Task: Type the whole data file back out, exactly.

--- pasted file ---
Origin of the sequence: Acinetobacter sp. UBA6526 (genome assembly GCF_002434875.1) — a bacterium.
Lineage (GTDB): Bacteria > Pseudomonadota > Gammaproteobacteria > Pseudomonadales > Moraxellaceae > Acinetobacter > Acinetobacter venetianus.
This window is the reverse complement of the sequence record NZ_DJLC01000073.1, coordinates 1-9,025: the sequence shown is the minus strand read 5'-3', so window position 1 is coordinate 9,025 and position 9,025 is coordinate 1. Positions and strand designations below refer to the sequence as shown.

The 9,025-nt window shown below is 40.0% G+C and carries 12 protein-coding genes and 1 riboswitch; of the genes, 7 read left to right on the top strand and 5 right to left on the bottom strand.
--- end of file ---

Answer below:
Origin of the sequence: Acinetobacter sp. UBA6526 (genome assembly GCF_002434875.1) — a bacterium.
Lineage (GTDB): Bacteria > Pseudomonadota > Gammaproteobacteria > Pseudomonadales > Moraxellaceae > Acinetobacter > Acinetobacter venetianus.
This window is the reverse complement of the sequence record NZ_DJLC01000073.1, coordinates 1-9,025: the sequence shown is the minus strand read 5'-3', so window position 1 is coordinate 9,025 and position 9,025 is coordinate 1. Positions and strand designations below refer to the sequence as shown.

The 9,025-nt window shown below is 40.0% G+C and carries 12 protein-coding genes and 1 riboswitch; of the genes, 7 read left to right on the top strand and 5 right to left on the bottom strand.